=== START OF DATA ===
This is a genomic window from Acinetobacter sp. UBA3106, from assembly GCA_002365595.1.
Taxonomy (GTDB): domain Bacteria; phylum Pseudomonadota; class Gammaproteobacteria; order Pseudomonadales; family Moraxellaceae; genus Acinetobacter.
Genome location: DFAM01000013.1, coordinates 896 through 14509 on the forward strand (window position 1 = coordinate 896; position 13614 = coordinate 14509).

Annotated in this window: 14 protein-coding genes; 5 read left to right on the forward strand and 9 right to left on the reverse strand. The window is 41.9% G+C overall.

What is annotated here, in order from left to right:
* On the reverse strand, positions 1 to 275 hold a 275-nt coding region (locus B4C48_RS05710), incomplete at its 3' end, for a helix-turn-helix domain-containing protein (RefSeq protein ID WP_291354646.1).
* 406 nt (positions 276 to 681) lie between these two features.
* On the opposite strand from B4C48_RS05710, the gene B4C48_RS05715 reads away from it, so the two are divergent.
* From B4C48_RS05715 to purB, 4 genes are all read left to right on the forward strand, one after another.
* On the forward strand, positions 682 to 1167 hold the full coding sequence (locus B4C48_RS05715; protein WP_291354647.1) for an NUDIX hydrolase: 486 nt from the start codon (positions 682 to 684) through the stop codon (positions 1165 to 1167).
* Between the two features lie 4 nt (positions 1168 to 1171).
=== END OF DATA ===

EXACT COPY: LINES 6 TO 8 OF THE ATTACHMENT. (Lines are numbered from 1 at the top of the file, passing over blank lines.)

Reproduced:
* On the reverse strand, positions 1 to 275 hold a 275-nt coding region (locus B4C48_RS05710), incomplete at its 3' end, for a helix-turn-helix domain-containing protein (RefSeq protein ID WP_291354646.1).
* 406 nt (positions 276 to 681) lie between these two features.
* On the opposite strand from B4C48_RS05710, the gene B4C48_RS05715 reads away from it, so the two are divergent.